Due Process: Restoring a Fundamental Right on Campus

Four years ago, brothers at the Sigma Alpha Epsilon fraternity at UNC Wilmington (UNCW) brought campus due process—or lack thereof—into the sunlight. The young men had been accused of hazing and underage drinking. Although the students were eventually cleared of any wrongdoing, they endured an unfair and onerous investigation and adjudication process to prove their innocence.

They brought their experience with UNCW’s disciplinary process to the attention of the North Carolina General Assembly. As a result, North Carolina became the first state in the nation to protect due process for students and student organizations when then-Governor Pat McCrory signed the Students & Administration Equality (SAE) Act.

Others states are beginning to follow North Carolina’s lead. (See infographic for details.)

The SAE Act guarantees students and student organizations at public colleges and universities the right to counsel when they are accused of violating their institutions’ disciplinary or conduct rules. It also mandates that the institution report the number and type of disciplinary proceedings it initiates.

Joe Cohn, legislative and policy director at the Foundation for Individual Rights in Education, has said of the SAE Act, “[It] is sorely needed because today’s colleges and universities operate what amounts to their own parallel justice system, albeit without the meaningful due process protections provided in our nation’s courts.”

During the first six months after the Act was passed, 119 students across the UNC system chose to have legal representation at disciplinary hearings. Such choice was generally impossible before the passage of the Act.

One reason that states are moving to protect due process comes from the U.S. Department of Education. In April 2011 the Department’s Office for Civil Rights issued a now-infamous “Dear Colleague Letter” instructing colleges and universities to use the lowest possible standard of proof in sexual assault cases. This “preponderance of evidence” standard means that accusers need only prove that a particular fact or event was slightly more likely than not to have occurred. This is far different than proving something “beyond a reasonable doubt,” which is standard in criminal cases outside a university campus.

Secretary of Education Betsy DeVos signaled earlier this month that she plans to revisit OCR’s sexual assault regulations. But until then, the “Dear Colleague Letter” guides campus action. In addition to changing evidentiary standards, the letter discourages cross-examination of accusers, strongly suggests that institutions accelerate adjudications to take place within a 60-day limit, and allows accusers to appeal not-guilty findings. The possibility of appeal for accusers subjects defenders to a kind of “double jeopardy” not allowed in criminal cases.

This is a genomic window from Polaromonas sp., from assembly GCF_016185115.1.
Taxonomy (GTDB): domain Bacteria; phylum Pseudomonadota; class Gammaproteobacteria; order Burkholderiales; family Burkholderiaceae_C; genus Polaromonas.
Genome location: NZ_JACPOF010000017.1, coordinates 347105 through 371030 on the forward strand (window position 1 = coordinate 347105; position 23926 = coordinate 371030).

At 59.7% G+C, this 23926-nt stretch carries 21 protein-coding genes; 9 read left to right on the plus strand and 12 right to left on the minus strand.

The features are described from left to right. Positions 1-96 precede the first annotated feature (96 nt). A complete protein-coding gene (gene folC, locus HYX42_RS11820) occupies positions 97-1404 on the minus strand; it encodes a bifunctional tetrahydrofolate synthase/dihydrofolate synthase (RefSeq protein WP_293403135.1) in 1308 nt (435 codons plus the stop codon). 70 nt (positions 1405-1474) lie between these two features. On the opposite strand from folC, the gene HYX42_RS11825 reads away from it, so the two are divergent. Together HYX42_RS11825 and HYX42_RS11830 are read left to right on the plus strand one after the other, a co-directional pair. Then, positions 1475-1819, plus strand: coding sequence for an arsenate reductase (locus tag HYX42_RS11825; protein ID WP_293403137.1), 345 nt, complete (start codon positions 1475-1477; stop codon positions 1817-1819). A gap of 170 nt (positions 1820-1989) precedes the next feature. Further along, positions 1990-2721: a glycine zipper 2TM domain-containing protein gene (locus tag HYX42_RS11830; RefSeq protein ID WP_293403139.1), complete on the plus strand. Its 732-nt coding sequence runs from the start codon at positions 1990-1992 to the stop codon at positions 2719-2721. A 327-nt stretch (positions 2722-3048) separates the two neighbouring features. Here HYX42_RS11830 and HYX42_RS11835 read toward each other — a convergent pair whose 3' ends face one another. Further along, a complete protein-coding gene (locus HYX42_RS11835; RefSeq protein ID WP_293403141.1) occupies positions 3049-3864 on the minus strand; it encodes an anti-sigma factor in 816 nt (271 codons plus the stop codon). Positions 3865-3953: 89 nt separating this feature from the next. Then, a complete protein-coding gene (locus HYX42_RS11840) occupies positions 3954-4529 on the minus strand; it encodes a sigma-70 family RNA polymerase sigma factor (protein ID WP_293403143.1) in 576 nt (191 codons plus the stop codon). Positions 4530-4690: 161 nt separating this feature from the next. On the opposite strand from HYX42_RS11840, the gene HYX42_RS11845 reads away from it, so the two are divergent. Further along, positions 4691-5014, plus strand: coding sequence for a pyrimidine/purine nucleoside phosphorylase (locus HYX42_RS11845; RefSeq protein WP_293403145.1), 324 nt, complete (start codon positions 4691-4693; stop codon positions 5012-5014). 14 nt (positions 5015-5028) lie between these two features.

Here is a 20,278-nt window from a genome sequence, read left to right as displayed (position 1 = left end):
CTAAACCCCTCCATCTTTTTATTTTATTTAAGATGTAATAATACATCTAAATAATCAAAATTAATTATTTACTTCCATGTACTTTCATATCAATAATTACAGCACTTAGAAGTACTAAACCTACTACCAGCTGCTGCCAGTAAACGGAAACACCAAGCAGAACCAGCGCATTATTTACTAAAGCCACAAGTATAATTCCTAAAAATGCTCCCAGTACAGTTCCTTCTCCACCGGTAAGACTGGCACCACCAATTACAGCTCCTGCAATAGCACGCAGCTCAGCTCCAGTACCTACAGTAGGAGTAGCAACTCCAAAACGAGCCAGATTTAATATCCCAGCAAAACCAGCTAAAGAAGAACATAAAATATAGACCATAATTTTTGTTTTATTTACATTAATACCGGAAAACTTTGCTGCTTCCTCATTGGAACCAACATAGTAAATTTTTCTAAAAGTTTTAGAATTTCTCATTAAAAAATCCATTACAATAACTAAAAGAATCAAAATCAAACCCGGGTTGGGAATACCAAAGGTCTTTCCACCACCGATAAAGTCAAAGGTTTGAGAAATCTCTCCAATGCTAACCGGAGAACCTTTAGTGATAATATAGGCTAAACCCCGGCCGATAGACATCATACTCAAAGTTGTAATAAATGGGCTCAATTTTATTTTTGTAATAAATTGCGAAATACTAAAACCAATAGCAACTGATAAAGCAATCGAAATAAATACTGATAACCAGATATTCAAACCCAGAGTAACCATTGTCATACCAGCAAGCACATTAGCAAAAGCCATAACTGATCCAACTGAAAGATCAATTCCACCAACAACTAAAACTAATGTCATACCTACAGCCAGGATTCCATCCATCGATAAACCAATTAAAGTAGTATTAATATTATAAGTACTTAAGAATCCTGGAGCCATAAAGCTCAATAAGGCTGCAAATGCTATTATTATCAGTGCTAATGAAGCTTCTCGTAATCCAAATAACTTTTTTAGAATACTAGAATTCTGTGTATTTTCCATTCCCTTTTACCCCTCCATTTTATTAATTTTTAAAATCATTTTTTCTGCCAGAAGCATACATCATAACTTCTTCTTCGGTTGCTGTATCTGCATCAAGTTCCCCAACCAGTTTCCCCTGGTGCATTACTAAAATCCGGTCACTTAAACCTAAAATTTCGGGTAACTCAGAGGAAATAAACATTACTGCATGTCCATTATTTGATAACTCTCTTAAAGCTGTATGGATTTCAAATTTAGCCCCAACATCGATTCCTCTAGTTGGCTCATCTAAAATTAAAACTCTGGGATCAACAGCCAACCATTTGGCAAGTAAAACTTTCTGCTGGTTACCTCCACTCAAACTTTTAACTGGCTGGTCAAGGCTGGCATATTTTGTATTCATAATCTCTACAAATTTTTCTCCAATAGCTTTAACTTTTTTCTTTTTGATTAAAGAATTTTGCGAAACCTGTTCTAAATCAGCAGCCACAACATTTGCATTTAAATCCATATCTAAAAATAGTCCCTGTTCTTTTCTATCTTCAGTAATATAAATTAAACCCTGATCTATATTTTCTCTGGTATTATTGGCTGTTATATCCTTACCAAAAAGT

It is in this environment that other states have moved to follow North Carolina by passing their own due process protections. Arkansas and North Dakota have passed legislation similar to the SAE Act, and legislators in Massachusetts and Virginia have proposed similar policies.

In Utah, proposed changes goes further. There, Rep. Kim Coleman (R) and Sen. Todd Weiler (R) have sponsored legislation that would give students the right to active counsel as well as add requirements to the adjudication process. The bill would require parties to make good-faith efforts to exchange evidence and would allow students and their advocates to make opening and closing statements and to present and question witnesses.

Interestingly, legislators in North Carolina have plans to bolster the protections offered by the SAE Act. House Bill 777, which stalled in committee this year, included provisions that mirror Utah’s legislation.

The bill would require universities to give accused students “adequate notice including details of the allegations…and copies of all evidence at a meaningful time and in a meaningful manner.” It would also permit both parties in a case to question and cross examine witnesses. And in a clear departure from federal policy, it states that the “standard of proof of responsibility for proving sexual misconduct shall not be less than clear and convincing evidence.”

These examples from North Carolina and other states show that momentum is building to restore due process on campus. State action can ensure that students are free from arbitrary, onerous, and unfair campus courts—and strengthen the rule of law promised to all Americans in the U.S. Bill of Rights.